The Michigan Electric Railway company’s lines reached Albion in 1899, and forthe next 31 years at least hourly passenger service was provided between thiscity and Jackson and Battle Creek. On November 30, 1928, however, passengerservice was discontinued and on June 1 of the following year freight service wasdiscontinued. Early in 1930 the rails were torn up, removing all possibility ofinterurban service in this area in the future. The interurban lines resulted inthe establishment of a car shop at the western city limits of Albion on theU.S. 12 highway, but since the abandonment of the line the once bus plant hasbeen lying practically idle. A large trestle was erected by the interurban company in 1903, crossing theKalamazoo River, the Michigan Centralrailroad, and the Lake Shore & Michigan Southern railroad tracks. The trestle was demolished in February, 1941, ten years after the interurban folded.
The electric interurban came to Albion in 1903 and served the community for nearly three decades until passenger service ended on November 30, 1928, and freight service was discontinued on June 1, 1930. The interurban provided a convenient way to travel to nearby communities before the rise of the use of the automobile. Locally, the tracks ran down the center of E. Erie, S. Superior, and W. Cass Streets and Austin Avenue. The cars were powered by overhead electric lines in the city, and by a dangerous live “third rail” in the country which often electrocuted stray cattle and other animals. Pictured above is a special executive car in front of the interurban depot on E. Erie St. This 1920’s photo shows the Consumers Power Company powerhouse on the left.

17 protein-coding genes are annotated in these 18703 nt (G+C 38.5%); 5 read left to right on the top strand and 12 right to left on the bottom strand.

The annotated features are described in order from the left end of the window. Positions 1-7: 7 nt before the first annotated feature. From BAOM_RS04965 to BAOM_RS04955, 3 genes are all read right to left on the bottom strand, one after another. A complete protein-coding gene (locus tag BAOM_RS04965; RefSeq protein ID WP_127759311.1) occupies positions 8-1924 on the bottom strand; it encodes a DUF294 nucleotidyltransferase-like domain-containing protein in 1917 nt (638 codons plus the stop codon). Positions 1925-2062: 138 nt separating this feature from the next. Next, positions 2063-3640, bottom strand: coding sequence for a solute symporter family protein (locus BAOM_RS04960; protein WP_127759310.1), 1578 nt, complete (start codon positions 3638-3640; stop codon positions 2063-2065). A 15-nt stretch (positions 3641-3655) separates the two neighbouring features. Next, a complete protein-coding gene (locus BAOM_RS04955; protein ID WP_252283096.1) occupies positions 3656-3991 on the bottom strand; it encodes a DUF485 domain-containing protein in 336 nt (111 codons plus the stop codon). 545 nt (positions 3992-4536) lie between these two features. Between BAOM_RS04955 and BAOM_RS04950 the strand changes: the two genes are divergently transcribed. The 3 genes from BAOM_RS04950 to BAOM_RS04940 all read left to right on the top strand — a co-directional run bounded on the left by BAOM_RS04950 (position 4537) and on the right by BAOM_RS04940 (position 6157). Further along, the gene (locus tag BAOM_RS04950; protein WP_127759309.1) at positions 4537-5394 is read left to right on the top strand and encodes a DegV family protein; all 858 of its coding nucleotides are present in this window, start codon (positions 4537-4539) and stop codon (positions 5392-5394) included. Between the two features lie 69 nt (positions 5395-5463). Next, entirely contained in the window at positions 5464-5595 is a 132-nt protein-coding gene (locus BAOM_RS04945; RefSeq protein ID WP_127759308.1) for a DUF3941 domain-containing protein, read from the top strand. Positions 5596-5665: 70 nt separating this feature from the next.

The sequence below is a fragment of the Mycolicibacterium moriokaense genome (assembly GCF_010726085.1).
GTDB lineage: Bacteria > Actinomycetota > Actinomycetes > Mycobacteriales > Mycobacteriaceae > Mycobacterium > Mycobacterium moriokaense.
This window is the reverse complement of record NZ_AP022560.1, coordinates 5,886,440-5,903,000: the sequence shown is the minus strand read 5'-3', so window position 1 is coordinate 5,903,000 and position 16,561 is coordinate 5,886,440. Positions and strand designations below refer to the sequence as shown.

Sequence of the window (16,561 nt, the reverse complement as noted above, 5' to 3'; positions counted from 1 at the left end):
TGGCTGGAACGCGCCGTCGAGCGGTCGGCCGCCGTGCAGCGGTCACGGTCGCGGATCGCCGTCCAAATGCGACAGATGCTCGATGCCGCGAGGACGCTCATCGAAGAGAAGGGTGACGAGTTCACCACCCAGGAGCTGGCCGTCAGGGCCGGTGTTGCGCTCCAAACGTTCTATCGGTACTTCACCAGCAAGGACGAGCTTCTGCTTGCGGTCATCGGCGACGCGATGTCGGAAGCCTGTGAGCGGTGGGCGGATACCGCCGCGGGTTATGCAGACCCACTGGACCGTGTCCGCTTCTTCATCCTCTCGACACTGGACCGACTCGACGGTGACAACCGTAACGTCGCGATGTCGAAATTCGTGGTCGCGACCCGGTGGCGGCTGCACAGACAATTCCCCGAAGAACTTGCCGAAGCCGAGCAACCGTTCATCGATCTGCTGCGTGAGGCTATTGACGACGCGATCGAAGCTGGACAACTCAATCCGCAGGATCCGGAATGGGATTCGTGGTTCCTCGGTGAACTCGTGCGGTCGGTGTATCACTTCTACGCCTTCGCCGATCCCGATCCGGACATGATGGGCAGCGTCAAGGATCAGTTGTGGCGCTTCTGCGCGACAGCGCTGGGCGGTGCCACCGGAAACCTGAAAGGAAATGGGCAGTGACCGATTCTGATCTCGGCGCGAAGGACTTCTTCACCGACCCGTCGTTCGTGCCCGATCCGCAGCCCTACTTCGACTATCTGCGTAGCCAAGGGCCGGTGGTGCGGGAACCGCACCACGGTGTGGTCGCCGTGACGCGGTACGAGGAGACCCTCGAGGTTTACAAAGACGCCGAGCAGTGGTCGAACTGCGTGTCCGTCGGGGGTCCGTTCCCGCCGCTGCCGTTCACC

Just west of Albion on the northwest corner of Austin avenue and Hall’s Lake (now 27 Mile) or Car Barn Road, stood the interurban repair barns, known as “Taylorville,” named after the superintendent, Robert Taylor. The repair shops employed about 300 men, and specialized in maintaining the interurban cars in such areas as carpentry, electricity, machinery, painting, and upholstery. The building pictured above served as the headquarters for the facility.
A large trestle was erected by the interurban company in 1903, crossing the Kalamazoo River, the Michigan Central railroad, and the Lake Shore & Michigan Southern railroad tracks. Pictured above is the view of the trestle looking east from N. Albion St.
Source: Isaac Kremer, December 2003